Where do I start? It's not the easiest thing in the world t
(5 out of 5 stars)
"Where do I start? It's not easy giving a subjective opinion about an album that never leaves ones' personal "top three." With that in mind, I'll list some of my favorite moments from this wonderful collection: 1) The first 20 or so seconds of "Click Your Fingers Applauding The Play," which I think very well could be one of the most beautiful intros in rock history. 2) "I Am," which is one of the prettiest, and creepiest, things I have ever heard. 3) "Can't Be Brought Down," and "Don't Slander Me" for rocking as hard as ZZ Top and Motorhead in "Beer Drinkers and Hell-Raisers' mode. 4) "Starry Eyes" and "Nothing in Return" for summoning the ghost (reverently!) of the great Buddy Holly. In short, the whole thing is filled with flashes of brilliance, so just buy th' damn thing. In fact, buy two copies and enjoy it twice as much. Everybody should also run down to the corner store and pick up the equally wonderful albums by Roky's 60's band, The 13th Floor Elevators. At least snap up "The Psychedelic Sounds Of..." and "Easter Everywhere." Classics both! (Avoid "Bull Of The Woods" or any of the crappy sounding "live" recordings unless you are an undiscriminating completist type.) The Elevators were prob'ly the greatest rock band of the 60's, and undoubtedly the greatest psychedelic band ever, bar nothing. I know that both of those statements are pretty stout, and that damn near anybody who reads this (IF anyone reads it) will probably balk. Again, I encourage any naysayer who thinks that The Jefferson Airplane or Santana was the end-all-be-all to LISTEN TO THE MUSIC OF ROKY ERICKSON before they laugh too loudly. The proof's in the pudding! Anybody who would like to discuss this matter further, drop me a line and I'll reply _J. Hoyt"
Goat Heads & Pentagrams
(5 out of 5 stars)
"Mercy me! This was my first introduction to the hilarious yet somewhat disturbing world of Roky Erickson. Sometimes sweet, sometimes possessed by the hoards of Satan, but guaranteed to bewitch, bother, and bewilder. If you're curious yet unfamiliar with this character, let's just say he's a mixture of Screaming Jay Hawkins, Buddy Holly, and a Baptist preacher on acid."Don't Shake Me Lucifer" is scary as hell, but once you get over the lyrics, it won't leave your head without a fight. And I will go so far as to say, "If You Have Ghosts" has to be one of my favorite songs of all time (right up there with The Only Ones' "Another Girl Another Planet"). Despite all the horror show theatrics & demonology, there's a couple of good old fashioned love songs that makes you wonder if it isn't all an act. Amid all the fire & brimstone, "Starry Eyes" and "Nothing In Return" come off to striking effect on this particular collection. I have to confess, however, that the novelty of "Night Of The Vampire", "Creature With The Atom Brain" & "I Walked With A Zombie" wear off pretty quick. And though I like all the live tracks, I would have preferred the inclusion of say, "Bloody Hammer" or "Wind & More" over "Leave My Kitten Alone". But why quibble when you have roof raisers like "Don't Slander Me" , not to mention a spellbinding live version of "You're Gonna Miss Me"?For fans, I'd say this is as concise a collection as your likely to find. For tenative beginners, this may be all you ever need."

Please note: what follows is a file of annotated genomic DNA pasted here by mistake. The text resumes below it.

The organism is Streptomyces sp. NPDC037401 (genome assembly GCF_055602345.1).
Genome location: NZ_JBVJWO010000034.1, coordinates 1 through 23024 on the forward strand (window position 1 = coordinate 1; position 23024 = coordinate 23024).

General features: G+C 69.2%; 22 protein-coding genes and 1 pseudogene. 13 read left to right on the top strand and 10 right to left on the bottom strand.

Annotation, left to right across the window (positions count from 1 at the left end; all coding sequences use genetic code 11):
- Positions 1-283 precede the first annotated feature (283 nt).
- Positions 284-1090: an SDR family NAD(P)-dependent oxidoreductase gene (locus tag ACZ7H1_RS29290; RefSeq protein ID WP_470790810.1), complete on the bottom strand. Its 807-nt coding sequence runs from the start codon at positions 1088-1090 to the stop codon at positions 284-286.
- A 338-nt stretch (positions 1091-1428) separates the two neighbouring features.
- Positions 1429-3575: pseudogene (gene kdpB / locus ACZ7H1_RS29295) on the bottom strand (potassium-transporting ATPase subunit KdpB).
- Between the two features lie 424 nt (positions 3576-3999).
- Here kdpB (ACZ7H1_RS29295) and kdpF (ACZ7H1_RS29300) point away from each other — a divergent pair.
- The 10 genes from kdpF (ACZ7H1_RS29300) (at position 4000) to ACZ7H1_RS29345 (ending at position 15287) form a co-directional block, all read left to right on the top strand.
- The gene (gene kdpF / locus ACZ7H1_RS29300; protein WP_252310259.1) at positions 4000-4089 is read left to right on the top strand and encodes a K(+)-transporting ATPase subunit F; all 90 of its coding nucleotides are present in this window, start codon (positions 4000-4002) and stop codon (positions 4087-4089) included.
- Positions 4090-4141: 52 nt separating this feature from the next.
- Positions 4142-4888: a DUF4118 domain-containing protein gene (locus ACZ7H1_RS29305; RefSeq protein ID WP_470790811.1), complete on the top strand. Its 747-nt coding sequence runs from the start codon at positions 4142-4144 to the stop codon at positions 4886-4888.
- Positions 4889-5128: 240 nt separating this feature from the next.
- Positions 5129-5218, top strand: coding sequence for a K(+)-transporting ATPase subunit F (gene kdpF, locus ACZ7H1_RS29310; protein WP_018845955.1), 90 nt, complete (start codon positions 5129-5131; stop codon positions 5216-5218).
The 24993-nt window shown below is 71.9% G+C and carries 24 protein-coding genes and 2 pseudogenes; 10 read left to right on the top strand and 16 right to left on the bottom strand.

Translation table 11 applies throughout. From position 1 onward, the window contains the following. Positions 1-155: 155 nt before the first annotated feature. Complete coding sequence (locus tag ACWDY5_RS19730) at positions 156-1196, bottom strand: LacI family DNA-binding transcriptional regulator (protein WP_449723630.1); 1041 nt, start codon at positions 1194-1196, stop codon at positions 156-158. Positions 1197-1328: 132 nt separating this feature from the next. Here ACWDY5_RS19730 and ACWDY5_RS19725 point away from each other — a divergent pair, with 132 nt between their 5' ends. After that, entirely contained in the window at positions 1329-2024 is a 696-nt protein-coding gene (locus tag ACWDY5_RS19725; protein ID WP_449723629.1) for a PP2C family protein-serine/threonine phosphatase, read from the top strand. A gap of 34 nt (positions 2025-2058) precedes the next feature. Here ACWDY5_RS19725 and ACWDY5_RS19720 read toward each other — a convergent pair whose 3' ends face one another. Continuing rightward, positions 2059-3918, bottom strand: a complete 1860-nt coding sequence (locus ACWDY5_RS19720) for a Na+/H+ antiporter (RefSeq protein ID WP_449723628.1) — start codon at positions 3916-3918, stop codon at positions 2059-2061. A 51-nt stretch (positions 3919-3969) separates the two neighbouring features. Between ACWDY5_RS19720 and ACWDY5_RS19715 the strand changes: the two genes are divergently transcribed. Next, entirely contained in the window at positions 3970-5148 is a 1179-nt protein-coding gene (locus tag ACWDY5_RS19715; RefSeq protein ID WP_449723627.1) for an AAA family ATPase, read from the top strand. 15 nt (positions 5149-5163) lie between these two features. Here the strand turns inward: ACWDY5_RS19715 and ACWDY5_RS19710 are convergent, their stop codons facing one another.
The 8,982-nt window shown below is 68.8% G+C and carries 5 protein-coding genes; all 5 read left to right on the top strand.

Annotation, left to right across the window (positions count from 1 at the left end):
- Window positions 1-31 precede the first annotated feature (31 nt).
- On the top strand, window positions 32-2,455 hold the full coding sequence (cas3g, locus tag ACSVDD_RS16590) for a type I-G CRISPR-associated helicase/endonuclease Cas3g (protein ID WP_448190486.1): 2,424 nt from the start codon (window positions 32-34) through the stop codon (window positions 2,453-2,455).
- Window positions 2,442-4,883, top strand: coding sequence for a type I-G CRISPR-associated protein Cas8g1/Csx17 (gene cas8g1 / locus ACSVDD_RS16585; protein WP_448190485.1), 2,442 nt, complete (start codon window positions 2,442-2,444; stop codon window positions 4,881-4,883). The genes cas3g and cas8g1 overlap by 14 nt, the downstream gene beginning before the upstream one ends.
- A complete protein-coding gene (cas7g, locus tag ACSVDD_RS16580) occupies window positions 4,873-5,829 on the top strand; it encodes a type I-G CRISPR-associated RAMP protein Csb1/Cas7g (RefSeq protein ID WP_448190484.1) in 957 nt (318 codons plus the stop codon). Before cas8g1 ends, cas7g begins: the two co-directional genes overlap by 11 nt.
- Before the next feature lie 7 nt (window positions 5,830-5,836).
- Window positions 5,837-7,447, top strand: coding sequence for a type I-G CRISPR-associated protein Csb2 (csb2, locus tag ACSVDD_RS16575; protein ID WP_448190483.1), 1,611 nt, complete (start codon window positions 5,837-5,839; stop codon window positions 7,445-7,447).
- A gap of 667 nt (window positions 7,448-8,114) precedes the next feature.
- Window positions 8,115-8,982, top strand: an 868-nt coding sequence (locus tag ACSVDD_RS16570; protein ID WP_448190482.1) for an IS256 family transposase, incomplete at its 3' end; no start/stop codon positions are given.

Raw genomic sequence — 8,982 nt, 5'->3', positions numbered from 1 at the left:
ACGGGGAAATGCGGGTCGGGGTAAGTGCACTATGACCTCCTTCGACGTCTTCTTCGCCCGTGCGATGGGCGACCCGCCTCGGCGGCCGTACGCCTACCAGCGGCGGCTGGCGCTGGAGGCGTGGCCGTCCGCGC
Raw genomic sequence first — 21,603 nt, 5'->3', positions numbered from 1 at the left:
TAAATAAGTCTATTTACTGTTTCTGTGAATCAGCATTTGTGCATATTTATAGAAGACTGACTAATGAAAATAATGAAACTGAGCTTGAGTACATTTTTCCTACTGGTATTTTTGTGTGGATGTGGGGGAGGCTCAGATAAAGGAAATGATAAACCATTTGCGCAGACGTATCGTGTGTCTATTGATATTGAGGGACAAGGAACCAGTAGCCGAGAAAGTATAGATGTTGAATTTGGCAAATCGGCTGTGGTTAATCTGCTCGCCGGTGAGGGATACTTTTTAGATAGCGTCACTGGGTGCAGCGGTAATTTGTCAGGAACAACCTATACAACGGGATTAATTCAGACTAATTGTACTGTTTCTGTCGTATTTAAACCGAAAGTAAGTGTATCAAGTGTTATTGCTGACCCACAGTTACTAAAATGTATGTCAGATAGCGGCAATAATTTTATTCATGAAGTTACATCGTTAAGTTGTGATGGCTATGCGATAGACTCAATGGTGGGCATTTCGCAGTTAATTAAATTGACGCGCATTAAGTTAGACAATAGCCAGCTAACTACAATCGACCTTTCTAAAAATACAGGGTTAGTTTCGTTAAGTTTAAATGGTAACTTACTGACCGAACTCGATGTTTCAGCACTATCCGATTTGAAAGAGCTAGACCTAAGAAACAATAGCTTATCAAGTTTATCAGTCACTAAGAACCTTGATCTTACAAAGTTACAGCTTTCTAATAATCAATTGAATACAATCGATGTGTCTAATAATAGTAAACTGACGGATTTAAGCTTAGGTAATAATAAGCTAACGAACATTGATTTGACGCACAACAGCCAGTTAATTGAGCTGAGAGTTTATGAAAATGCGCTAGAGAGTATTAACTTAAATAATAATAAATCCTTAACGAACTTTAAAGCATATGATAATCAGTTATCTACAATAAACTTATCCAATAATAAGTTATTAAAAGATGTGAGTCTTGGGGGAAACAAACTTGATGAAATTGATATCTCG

Goat Bless You, Roky!
Otto | San Antonio, TX | 04/09/2005
(5 out of 5 stars)
"This disc is a "best of" compilation of Roky's hard-rock years from the mid '70s to mid '80s (my personal favorite era of his entire career). In the late '60s he put out the two classic psychedellic rock albums THE PSYCHEDELLIC SOUNDS OF THE 13th FLOOR ELEVATERS (1966) and EASTER EVERYWHERE (1967) two other albums followed but weren't that great. In the '90s there were some acoustic releases. An entire career retrospective can be found on the 2CD: I HAVE ALWAYS BEEN HERE BEFORE. As for the straight ahead guitar-driven hard rock material, I'd recommend this disc...then buy all the individual albums from these years.
As for the music, it's fairly basic three chord heavy metal (although the majority of his fan base seem to be punk rockers) and may sound cheesey on the first few listens. But due to Roky's LSD use and mental handicaps you realize he's dead serious when he sings, "I Walked With A Zombie" or "The Creature With The Atom Brain". Play it loud and rock out!"
Excellent introduction to his solo career
(4 out of 5 stars)
"Favorites: "The Interpreter," sounding Thin Lizzyish in parts; "Creature with the Atom Brain," awesome guitar solo and "Night of the Living Dead" sound effects; "Starry Eyes," sounding a lot like Robert Plant covering a Buddy Holly tune during his Honeydrippers phase; "Two Headed Dog" has an almost Alice Cooperish sound to it (and I mean the band, not Cooper solo); and "Don't Slander Me," a classic "Don't"-yelling song in a league with Big Star's "Don't Lie to Me."Not so favorites: the liner notes. Jeez, are these poorly typeset and layed out! Almost impossible to read, and want to read them you will, to find out the story behind these great toons. The designer of this CD's booklet should have been blacklisted from the industry for this."